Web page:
Safe in Their Alabaster Chambers by Emily Dickinson - an Analysis

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Diadems - jewelled crowns. Doges - elected leaders of Venice up to and Genoa up to Irony in Safe In Their Alabaster Chambers From the opening word of this poem there are ambiguities that pose a challenge. Further Analysis Rhyme There are obvious full end rhymes in this poem which help to bind the lines together and make it easier to remember. Anaphora The repeated use of Untouched in line two helps to reinforce the idea that the dead are in timeless zone and have no contact whatsoever with the rising sun, which is a symbol of Christ.

Metaphor Chambers are bedrooms but the dead are in their tombstones? Emily Dickinson must have known about this when she wrote in a letter to Abiah Root: 'some of my friends are gone, and some of my friends are sleeping - sleeping the churchyard sleep -' Metonymy Diadems, jewelled crowns, represent all kings and rulers. That Mysterious Last Line Soundless as dots on a disk of snow.

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Analysis of Poem Safe in their Alabaster Chambers

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  7. You can use this to streamline signing up for, or signing in to your Hubpages account. No data is shared with Facebook unless you engage with this feature. This supports the Maven widget and search functionality. This is an ad network. Safe in their alabaster chambers, Analysis Emily Dickinson Characters archetypes. Sparknotes bookrags the meaning summary overview critique of explanation pinkmonkey. Quick fast explanatory summary. Light laughs the breeze in her castle of sunshine; Babbles the bee in a stolid ear; Pipe the sweet birds in ignorant cadences, -- Ah, what sagacity perished here!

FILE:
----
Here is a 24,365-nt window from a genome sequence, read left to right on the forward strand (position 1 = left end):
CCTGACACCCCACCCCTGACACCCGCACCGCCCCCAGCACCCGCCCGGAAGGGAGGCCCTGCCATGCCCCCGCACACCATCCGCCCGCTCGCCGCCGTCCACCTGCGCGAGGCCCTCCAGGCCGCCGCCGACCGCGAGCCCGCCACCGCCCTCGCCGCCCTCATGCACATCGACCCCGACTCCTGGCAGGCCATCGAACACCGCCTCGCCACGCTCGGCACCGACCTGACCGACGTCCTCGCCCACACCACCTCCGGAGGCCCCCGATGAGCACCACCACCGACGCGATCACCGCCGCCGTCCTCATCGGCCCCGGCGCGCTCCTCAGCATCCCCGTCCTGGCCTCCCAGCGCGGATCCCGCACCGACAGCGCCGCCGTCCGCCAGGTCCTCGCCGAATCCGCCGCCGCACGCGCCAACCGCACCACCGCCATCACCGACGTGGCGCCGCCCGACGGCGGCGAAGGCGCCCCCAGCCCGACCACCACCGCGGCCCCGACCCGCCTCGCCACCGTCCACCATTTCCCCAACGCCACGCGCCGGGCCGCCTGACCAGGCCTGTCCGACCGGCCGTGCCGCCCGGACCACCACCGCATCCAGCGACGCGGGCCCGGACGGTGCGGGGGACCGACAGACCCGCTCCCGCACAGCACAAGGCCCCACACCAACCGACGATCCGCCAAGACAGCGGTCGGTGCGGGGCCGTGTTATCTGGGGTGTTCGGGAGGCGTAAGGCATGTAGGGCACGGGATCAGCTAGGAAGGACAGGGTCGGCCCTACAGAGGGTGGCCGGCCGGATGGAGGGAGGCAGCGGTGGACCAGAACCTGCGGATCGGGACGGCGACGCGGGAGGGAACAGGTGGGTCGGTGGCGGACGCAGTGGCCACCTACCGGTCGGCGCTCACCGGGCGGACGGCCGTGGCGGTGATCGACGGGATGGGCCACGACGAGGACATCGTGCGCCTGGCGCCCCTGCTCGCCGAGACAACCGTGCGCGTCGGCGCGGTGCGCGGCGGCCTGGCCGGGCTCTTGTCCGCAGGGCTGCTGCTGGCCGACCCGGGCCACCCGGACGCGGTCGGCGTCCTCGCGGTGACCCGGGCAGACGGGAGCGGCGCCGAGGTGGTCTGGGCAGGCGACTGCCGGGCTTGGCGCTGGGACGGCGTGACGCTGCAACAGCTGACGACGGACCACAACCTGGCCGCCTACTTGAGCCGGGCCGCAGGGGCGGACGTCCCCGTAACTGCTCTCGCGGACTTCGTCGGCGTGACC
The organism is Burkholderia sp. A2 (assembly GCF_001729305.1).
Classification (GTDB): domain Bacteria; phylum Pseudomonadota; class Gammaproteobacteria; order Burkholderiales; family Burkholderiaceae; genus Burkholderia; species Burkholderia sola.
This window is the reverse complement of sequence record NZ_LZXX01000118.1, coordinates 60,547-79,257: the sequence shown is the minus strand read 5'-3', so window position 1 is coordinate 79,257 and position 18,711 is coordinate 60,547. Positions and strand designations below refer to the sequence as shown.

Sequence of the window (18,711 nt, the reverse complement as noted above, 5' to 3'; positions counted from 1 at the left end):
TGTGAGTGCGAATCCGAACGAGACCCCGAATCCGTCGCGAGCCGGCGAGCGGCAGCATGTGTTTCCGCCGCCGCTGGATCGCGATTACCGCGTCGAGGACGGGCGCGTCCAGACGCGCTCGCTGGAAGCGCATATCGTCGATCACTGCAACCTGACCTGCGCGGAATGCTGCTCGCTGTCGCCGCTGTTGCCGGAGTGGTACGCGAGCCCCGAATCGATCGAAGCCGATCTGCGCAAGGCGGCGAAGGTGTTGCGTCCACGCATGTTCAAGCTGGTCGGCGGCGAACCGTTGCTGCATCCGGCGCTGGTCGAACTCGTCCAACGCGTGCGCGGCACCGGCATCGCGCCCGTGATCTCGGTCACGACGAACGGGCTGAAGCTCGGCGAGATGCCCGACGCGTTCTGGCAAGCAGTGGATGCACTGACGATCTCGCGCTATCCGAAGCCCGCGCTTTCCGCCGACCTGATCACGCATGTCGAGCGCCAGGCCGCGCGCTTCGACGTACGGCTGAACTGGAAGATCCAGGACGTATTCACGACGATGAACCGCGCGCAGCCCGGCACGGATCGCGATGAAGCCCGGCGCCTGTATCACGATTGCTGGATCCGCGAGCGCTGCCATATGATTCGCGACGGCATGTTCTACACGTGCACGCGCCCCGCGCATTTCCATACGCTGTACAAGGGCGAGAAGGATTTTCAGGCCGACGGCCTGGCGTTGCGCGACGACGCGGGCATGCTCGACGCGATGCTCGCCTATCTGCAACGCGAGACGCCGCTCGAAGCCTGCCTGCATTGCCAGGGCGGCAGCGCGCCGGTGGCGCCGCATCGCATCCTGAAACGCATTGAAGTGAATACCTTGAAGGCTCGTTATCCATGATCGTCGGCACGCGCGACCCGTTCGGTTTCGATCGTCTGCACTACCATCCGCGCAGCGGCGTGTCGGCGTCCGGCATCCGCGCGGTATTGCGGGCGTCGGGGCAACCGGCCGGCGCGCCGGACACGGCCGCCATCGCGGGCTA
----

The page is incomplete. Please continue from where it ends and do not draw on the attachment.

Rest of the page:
Grand go the years in the crescent above them; Worlds scoop their arcs, and firmaments row, Diadems drop and Doges surrender, Soundless as dots on a disk of snow. Dots on a disc of snow is a very literal observation. When snow falls, the impurities in the air mix with the flakes. The encased black dots, surrounded by whiteness, settle to earth everywhere. In this case the circle of a birdbath could easily be the reason for the disc form.

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    We go from the unthinkably huge rounds of years in a crescent, worlds in arcs and firmaments rowing, to the circle of the Diadems dropping, and end on the prosaic silent dots on the disc of snow in the garden birdbath. It moves from the grand to the prosaic. The poet made these juxtapositions in the previous two verses as well, because the sleeping who wait for resurrection are surrounded by the completely still and dead cloth and stone.

    The next verse shows what is taking place outside--nature's movement, breezes and bees and birds, the motions and sounds of life. Then the third verse expands to the largest motions of passing time, before collapsing back to the most prestigious humans having to surrender to silence, the stillness which is death, and which is always here even in these humble dots. The last line is not such a puzzle. It is a summation that focuses her sweep down to a point. In the end, we are like those dots, those specks, and are silent. Shethra Jones-Hoopes Posted on by a guest. The primary reason for Emily's choice of the word "safe" is to express how "unsafe" she feels life to be.

    Along with the rest of the poem, this word directs us to the uncertainty and constant change which surrounds the living, while the whole question of whether our consciousness survives death is only suggested or affirmed by the words "sleep the meek members of the resurrection" to eternal life which simply echoe the words of a Christian priest during a funeral service.

    One can see the image of a melancholic recluse looking out of her window at nature, rather than a poet Elizabeth Barret Browning or even Allen Ginsberg for example unafraid to get into human relationships and write about them! Posted on by a guest. Notify me of new posts via email.

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